Bloc Party's Kele Okereke Turns To Nirvana For Group's Latest Album 'Four'

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It's been four years since Bloc Party's last album, Intimacy, came out. (Wikimedia Commons)
It's been four years since Bloc Party's last album, Intimacy, came out. (Wikimedia Commons)

It's been four years since Bloc Party's last album, Intimacy, came out. In that time, the band's lead singer Kele Okereke put out a solo album entitled Boxer, while guitarist Russell Lissack and bassist Gordon Moakes focused on their own respective side-projects. This prompted several rumors that Okereke had left the band and that the "hiatus" would be more than temporary.

Obereke, Lissack, Moakes, and drummer Simon Tong quashed those rumors earlier this year and are set to release their fourth album, the aptly-titled Four, on August 20. Whereas other bands might have trouble getting back into the groove after so much time apart, Okereke says they had no problem once they stepped into the studio.

"Once we started playing it all came very quickly and it was all very instinctive how easy it was to write again," Okereke told Spinner backstage at Montreal's Osheaga Festival, several hours before the band's set.

Working with producer Alex Newport, Okereke explains that the album came together very quickly.

"We've never had a problem making an idea come together," says Okereke of his bandmates.

The first single from Four, "Octopus," sees Bloc Party turning the guitars all the way up and it might remind longtime fans of the band's debut album Silent Alarm, but the frontman says that looking backwards wasn't one of their goals.

"I think we were conscious about not trying to borrow anything from the past and make it feel like it was its own thing," he says.

When asked if there were any unlikely musical influences when making the album, the singer pauses for a few minutes before offering a Seattle-spirited answer.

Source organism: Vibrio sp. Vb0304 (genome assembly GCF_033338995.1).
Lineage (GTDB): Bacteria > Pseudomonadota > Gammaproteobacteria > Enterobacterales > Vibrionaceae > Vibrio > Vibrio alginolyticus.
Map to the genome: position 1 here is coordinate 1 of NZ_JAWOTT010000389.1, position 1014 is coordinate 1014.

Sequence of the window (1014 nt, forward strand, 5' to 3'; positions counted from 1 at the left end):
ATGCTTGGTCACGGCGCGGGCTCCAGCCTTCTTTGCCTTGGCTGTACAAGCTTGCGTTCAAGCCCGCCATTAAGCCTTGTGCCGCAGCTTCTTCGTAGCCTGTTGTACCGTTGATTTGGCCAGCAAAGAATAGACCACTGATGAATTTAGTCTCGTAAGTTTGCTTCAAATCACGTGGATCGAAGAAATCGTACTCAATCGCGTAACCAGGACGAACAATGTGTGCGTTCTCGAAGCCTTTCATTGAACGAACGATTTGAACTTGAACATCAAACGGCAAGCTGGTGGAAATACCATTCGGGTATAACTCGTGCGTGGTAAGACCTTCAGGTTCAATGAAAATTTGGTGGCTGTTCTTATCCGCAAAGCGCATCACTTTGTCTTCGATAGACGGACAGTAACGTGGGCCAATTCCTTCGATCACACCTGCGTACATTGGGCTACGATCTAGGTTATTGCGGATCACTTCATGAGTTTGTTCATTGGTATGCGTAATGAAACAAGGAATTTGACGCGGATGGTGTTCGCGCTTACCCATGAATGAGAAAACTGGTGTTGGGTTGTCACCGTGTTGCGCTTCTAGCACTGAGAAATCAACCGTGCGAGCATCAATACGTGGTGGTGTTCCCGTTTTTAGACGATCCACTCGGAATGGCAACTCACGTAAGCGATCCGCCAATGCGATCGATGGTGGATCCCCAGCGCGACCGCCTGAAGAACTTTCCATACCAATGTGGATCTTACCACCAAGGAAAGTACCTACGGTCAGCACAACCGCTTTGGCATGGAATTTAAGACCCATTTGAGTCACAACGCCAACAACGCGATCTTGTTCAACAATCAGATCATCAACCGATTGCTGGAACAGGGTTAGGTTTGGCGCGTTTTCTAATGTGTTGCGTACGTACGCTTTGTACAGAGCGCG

"I was listening to a lot of Nirvana," says Okereke, "I've never been that big a Nirvana fan, but I listened to Bleach a lot when we were making the record. I was really impressed by how raw the whole thing was and how intentionally under-produced it was."

Just don't expect a "Smells Like Teen Spirit" cover being added to the band's live repertoire any time soon.

"I don't think it would be so cool to write songs like Nirvana," says the singer, "I just like the way it sounded, how visceral it sounded. I think when a lot of bands start out they make the mistake of wanting to sound like Nirvana."

No strangers to playing large festivals themselves, Okereke says that between touring and promoting Four, the band doesn't exactly get a lot of free time to play tourists or take in other acts' performances. Not that he's terribly bothered by the latter though.

"When it's festival season, you pretty much see the same bands," he admits, "I've seen The Cure play about three times this summer because they did a bunch of festivals in Europe, and I love The Cure, but a lot of the bands that are playing today [at Osheaga] are playing Lollapalooza, too."

Going to work with the same acts day-in, day-out isn't all bad, though.

"I look forward to being outdoors and the weather being nice."

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